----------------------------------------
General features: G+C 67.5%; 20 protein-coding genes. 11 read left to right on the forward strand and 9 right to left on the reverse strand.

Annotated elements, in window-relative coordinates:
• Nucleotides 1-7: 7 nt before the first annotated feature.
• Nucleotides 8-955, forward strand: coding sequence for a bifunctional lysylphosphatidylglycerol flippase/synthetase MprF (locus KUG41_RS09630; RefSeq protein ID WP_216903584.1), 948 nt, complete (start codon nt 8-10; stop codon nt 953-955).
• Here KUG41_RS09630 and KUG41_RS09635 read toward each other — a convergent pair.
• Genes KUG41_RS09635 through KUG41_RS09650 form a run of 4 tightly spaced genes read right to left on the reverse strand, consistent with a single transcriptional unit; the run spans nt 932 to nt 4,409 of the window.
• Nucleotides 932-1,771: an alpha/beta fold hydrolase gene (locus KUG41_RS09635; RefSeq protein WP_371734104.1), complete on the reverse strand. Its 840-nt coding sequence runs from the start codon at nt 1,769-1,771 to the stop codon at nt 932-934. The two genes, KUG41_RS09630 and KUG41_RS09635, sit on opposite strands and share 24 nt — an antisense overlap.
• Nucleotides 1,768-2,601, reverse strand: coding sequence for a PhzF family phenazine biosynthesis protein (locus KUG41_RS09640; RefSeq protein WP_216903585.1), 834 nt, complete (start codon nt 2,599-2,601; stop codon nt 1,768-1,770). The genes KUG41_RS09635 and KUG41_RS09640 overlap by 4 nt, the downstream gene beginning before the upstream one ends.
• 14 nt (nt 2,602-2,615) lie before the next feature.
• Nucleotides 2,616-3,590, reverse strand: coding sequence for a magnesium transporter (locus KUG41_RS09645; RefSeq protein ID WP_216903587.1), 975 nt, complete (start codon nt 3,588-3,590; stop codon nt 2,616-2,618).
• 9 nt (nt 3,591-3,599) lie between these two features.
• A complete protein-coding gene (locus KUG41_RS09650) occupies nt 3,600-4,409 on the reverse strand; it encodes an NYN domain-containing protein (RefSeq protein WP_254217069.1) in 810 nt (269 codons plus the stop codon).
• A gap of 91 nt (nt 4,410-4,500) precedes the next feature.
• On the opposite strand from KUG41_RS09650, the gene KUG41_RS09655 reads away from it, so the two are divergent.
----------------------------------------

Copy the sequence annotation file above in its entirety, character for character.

General features: G+C 67.5%; 20 protein-coding genes. 11 read left to right on the forward strand and 9 right to left on the reverse strand.

Annotated elements, in window-relative coordinates:
• Nucleotides 1-7: 7 nt before the first annotated feature.
• Nucleotides 8-955, forward strand: coding sequence for a bifunctional lysylphosphatidylglycerol flippase/synthetase MprF (locus KUG41_RS09630; RefSeq protein ID WP_216903584.1), 948 nt, complete (start codon nt 8-10; stop codon nt 953-955).
• Here KUG41_RS09630 and KUG41_RS09635 read toward each other — a convergent pair.
• Genes KUG41_RS09635 through KUG41_RS09650 form a run of 4 tightly spaced genes read right to left on the reverse strand, consistent with a single transcriptional unit; the run spans nt 932 to nt 4,409 of the window.
• Nucleotides 932-1,771: an alpha/beta fold hydrolase gene (locus KUG41_RS09635; RefSeq protein WP_371734104.1), complete on the reverse strand. Its 840-nt coding sequence runs from the start codon at nt 1,769-1,771 to the stop codon at nt 932-934. The two genes, KUG41_RS09630 and KUG41_RS09635, sit on opposite strands and share 24 nt — an antisense overlap.
• Nucleotides 1,768-2,601, reverse strand: coding sequence for a PhzF family phenazine biosynthesis protein (locus KUG41_RS09640; RefSeq protein WP_216903585.1), 834 nt, complete (start codon nt 2,599-2,601; stop codon nt 1,768-1,770). The genes KUG41_RS09635 and KUG41_RS09640 overlap by 4 nt, the downstream gene beginning before the upstream one ends.
• 14 nt (nt 2,602-2,615) lie before the next feature.
• Nucleotides 2,616-3,590, reverse strand: coding sequence for a magnesium transporter (locus KUG41_RS09645; RefSeq protein ID WP_216903587.1), 975 nt, complete (start codon nt 3,588-3,590; stop codon nt 2,616-2,618).
• 9 nt (nt 3,591-3,599) lie between these two features.
• A complete protein-coding gene (locus KUG41_RS09650) occupies nt 3,600-4,409 on the reverse strand; it encodes an NYN domain-containing protein (RefSeq protein WP_254217069.1) in 810 nt (269 codons plus the stop codon).
• A gap of 91 nt (nt 4,410-4,500) precedes the next feature.
• On the opposite strand from KUG41_RS09650, the gene KUG41_RS09655 reads away from it, so the two are divergent.